The final rules for Michigan’s adult-use marijuana market are due this December. As regulators and stakeholders continue to shape the future of marijuana in the state, we’ll keep you informed about new developments.
Judiciary Committee votes to end marijuana prohibition — contact legislators today!
We’re excited to announce that two co-directors have joined our team to lead the Connecticut Coalition to Regulate Marijuana: Kebra Smith-Bolden and Adam Wood. You can read more about them here. They have already begun working to expand and activate our coalition as we rally support for efforts to legalize, regulate, and tax cannabis, with a focus on equity and social justice.
There is a very real opportunity for the legislature to pass a legalization bill during this year’s session, which is scheduled to end on June 6, but nothing is guaranteed. With Kebra and Adam at the helm, we can make sure the opportunity is not lost this year in Hartford!
Please stay tuned for ways to help. We’re going to need all hands on deck to pass this historic reform.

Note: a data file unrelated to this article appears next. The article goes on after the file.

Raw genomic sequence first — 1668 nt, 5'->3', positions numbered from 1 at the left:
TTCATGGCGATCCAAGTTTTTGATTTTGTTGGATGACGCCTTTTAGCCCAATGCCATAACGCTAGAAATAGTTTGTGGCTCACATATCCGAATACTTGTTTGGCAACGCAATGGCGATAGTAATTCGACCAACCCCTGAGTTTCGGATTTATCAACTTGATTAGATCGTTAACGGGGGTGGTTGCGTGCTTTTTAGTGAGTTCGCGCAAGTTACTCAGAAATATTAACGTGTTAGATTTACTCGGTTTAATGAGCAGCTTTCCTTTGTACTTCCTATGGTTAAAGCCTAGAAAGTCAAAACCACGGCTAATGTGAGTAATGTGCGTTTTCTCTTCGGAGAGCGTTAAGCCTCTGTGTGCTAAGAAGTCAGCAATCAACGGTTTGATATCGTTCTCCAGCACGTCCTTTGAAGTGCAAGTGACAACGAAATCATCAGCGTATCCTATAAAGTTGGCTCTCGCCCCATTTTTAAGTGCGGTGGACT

We’ve already made huge progress with the legislature in 2019. Today, the Joint Committee on Judiciary took an important step forward when it voted to pass SB 1085, a bill that would legalize possession of cannabis for adults 21 and older and expunge records for past marijuana possession convictions. A separate bill that would regulate the production and sale of cannabis for adult use, HB 7371, has already been approved by the General Law Committee. Links to summaries of these bills are available here.
Please email your elected officials and urge them to support the bills to legalize, regulate, and tax cannabis!
Finally, we’d like to thank Sam Tracy for all his hard work building the Connecticut Coalition to Regulate Marijuana and advocating for sensible marijuana policies in Connecticut. Thank you, Sam!
Please share this message with your family and friends and encourage them to join our coalition!